I was motivated to write this piece one night after dinner when I felt fully satiated and had not one ounce of a craving for dessert. This was becoming a bit of a pattern for me, and a remarkably different one at that. I was proud of myself for changing my eating habits in such a way. I felt that, because I was eating more healthy, nutritious, and satisfying whole foods, I wasn't craving the more artificial stuff as much anymore. I simply wanted to share this morsel of eating insight with others. I apologize if you felt that my intentions were misplaced or if I failed to adequately get my point across without offending someone along the way.

  6. tell an inner-city child to grow a green bean from a seed; that it is cheaper for them instead of going and getting a can from 7-11. make that happen.

  7. Hey Anonymous... it seems like you're either writing to pick a fight or have serious problems with reading comprehension. Most likely, it is a combination of the two. Laura writes a very positive blog and if you don't like it or want to spread your negativity on it... this isn't the place for you. Go find a different blog. There are plenty out there you might enjoy.

  8. confront my last statement, though. get real. your lives may be nice and all but what the hell are ya doing for the rest of the world by blogging about how nice you have it.
    i'm writing because your ignorance is what keeps the cycle of american luxury/ignorance/depression going.

  9. One final comment to Anonymous:

    There are plenty of urban gardens in cities across the country where inner-city residents of all ages are learning about gardening and able to grow their own food in their own neighborhoods free of charge. In fact, there's a book about it called Farm Together Now which you should really check out if you don't think getting inner-city youth excited about growing their own food is possible.

    Relegating the "inner-city child" to a helpless and hopeless individual only exacerbates the problem. There are creative, innovative, and relevant ways to help address a variety of issues common to American inner-cities and plenty of these can be seen in action today. If we simply observe and identify the problems without offering potential solutions or plans of action, we're only keeping that cycle of ignorance and income disparity going.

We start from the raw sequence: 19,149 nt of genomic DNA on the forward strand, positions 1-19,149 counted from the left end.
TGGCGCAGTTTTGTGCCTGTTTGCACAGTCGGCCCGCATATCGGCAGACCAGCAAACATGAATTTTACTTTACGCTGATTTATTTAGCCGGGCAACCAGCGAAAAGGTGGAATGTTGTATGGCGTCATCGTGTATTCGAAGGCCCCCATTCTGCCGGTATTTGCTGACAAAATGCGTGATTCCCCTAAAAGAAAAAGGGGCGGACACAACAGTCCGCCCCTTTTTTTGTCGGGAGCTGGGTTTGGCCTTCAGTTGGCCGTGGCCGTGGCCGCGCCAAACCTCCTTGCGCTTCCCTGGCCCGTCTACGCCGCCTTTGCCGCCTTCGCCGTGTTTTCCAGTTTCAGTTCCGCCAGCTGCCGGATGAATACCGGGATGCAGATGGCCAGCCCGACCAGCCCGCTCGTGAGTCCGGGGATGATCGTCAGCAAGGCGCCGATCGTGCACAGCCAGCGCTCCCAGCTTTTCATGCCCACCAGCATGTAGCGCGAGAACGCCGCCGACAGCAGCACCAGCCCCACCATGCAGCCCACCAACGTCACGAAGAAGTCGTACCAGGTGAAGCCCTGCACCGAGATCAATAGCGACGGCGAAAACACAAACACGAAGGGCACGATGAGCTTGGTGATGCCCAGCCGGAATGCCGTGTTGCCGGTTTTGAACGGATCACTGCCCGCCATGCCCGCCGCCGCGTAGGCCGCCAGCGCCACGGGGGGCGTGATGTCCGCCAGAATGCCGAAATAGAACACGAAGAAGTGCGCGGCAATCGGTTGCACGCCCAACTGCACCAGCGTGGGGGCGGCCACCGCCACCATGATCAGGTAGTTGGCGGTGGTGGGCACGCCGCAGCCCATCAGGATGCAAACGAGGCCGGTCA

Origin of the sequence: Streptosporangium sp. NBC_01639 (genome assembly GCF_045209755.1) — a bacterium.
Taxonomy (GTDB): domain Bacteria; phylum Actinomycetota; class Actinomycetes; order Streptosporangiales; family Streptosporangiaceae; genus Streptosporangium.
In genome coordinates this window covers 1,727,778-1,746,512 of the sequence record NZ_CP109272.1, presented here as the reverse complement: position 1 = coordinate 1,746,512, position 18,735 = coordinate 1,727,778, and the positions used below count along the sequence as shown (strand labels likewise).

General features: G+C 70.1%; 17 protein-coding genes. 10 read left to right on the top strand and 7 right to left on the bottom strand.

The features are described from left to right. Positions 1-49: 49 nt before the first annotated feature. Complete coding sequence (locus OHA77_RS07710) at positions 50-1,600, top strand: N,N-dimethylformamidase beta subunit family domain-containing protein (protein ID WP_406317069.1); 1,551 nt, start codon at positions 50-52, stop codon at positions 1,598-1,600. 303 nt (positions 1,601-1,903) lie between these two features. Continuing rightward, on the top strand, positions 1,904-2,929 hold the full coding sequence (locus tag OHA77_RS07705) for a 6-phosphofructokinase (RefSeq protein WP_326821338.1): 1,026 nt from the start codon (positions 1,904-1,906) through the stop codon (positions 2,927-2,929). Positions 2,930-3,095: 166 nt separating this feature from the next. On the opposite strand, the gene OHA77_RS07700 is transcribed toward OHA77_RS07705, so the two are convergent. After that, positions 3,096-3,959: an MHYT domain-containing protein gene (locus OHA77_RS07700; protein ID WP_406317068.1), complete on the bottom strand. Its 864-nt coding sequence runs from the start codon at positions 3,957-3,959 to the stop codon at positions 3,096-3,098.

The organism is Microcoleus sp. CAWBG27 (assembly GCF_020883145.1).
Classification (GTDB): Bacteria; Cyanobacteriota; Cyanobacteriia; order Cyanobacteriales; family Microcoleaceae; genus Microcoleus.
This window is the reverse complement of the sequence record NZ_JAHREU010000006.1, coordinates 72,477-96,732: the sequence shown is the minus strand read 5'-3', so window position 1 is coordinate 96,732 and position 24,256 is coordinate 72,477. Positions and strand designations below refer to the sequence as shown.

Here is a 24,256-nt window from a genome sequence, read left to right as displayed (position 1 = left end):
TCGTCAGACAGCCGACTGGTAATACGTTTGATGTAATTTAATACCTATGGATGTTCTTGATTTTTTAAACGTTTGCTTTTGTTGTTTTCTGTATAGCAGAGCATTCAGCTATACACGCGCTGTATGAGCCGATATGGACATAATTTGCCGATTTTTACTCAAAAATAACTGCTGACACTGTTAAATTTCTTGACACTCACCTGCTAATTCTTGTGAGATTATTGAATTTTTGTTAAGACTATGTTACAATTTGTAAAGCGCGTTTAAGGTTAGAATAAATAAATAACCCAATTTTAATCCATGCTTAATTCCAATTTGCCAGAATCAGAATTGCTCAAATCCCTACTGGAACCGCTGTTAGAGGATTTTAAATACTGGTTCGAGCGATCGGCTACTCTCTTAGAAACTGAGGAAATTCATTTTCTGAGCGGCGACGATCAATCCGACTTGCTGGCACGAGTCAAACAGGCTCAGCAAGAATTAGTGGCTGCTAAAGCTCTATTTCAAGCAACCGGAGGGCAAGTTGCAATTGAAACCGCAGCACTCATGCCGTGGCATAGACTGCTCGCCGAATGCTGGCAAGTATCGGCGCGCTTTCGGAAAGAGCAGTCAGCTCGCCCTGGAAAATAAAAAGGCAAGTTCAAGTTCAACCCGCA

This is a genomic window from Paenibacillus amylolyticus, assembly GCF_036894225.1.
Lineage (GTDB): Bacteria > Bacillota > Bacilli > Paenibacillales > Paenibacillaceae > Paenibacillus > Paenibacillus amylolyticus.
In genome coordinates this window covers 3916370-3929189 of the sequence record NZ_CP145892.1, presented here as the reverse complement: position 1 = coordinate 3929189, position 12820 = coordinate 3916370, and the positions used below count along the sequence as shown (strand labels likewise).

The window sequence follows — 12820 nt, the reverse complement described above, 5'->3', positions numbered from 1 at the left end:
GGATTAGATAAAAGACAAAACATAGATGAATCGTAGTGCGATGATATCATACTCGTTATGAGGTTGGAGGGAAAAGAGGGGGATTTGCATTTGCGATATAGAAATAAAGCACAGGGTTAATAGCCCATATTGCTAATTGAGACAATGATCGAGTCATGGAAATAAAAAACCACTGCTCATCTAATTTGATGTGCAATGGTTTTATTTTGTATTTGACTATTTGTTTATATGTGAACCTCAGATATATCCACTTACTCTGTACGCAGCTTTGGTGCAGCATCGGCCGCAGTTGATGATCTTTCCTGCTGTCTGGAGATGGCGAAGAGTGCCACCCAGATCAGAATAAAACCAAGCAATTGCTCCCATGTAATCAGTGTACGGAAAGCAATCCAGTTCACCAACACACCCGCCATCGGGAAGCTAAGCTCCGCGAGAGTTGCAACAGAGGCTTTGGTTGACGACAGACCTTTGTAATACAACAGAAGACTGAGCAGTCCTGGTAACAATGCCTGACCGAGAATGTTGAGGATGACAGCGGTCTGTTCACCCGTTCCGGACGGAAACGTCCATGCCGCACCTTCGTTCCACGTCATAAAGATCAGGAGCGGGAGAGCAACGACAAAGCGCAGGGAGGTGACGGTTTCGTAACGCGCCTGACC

While I appreciate your enthusiasm on this point, I would prefer that any future comments you have on the issue be directed to my email (laurakeller88@yahoo.com). I would like for this blog to remain a positive space and, while I appreciate your willingness to discuss your opinions, I don't welcome such blatant negativity in my comments. Thank you.

  10. it is possible. but funding is not there, and reading a book about it isn't really going to help anything.

    i am not relegating. i was that inner city child. they are born into a cycle with no hope unless something drastic happens. i appreciate the hope you have, but the problems ARE addressed, but still everything stays the same.

    i'm saying to get off of your soapbox/macbook (most likely) and do something. it's too easy to "blog." you come off as arrogant, and like i said before, naive. first world luxury.

  11. Thank you for this insightful essay!

    It has been shed light on the fact that the kind of eating we do (as a bi-product of history, culture and economics) might be harmful - but I think the only thing that might change this are the choices we make as individuals.

    I think this can change the incentives from producers that now produce cheap unhealthy food.

    Thanks for sharing!